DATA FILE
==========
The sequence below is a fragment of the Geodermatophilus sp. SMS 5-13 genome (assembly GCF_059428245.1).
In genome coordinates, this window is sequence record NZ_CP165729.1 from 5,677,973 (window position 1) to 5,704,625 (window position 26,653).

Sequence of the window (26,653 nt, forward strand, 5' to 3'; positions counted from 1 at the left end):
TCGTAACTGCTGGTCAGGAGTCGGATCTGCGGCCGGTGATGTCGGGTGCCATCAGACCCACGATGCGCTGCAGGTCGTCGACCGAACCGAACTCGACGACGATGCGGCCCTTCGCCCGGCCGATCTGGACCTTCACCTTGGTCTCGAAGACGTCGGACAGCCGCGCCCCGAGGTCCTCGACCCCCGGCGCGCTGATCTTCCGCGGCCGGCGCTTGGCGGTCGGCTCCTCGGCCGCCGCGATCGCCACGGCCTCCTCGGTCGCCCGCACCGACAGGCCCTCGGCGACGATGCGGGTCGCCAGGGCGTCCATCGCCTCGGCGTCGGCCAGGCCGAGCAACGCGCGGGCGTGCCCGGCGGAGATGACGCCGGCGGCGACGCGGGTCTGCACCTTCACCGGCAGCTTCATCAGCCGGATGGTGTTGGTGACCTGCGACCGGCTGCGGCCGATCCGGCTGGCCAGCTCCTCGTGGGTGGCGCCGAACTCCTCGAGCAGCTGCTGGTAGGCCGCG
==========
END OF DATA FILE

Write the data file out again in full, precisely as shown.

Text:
The sequence below is a fragment of the Geodermatophilus sp. SMS 5-13 genome (assembly GCF_059428245.1).
In genome coordinates, this window is sequence record NZ_CP165729.1 from 5,677,973 (window position 1) to 5,704,625 (window position 26,653).

Sequence of the window (26,653 nt, forward strand, 5' to 3'; positions counted from 1 at the left end):
TCGTAACTGCTGGTCAGGAGTCGGATCTGCGGCCGGTGATGTCGGGTGCCATCAGACCCACGATGCGCTGCAGGTCGTCGACCGAACCGAACTCGACGACGATGCGGCCCTTCGCCCGGCCGATCTGGACCTTCACCTTGGTCTCGAAGACGTCGGACAGCCGCGCCCCGAGGTCCTCGACCCCCGGCGCGCTGATCTTCCGCGGCCGGCGCTTGGCGGTCGGCTCCTCGGCCGCCGCGATCGCCACGGCCTCCTCGGTCGCCCGCACCGACAGGCCCTCGGCGACGATGCGGGTCGCCAGGGCGTCCATCGCCTCGGCGTCGGCCAGGCCGAGCAACGCGCGGGCGTGCCCGGCGGAGATGACGCCGGCGGCGACGCGGGTCTGCACCTTCACCGGCAGCTTCATCAGCCGGATGGTGTTGGTGACCTGCGACCGGCTGCGGCCGATCCGGCTGGCCAGCTCCTCGTGGGTGGCGCCGAACTCCTCGAGCAGCTGCTGGTAGGCCGCG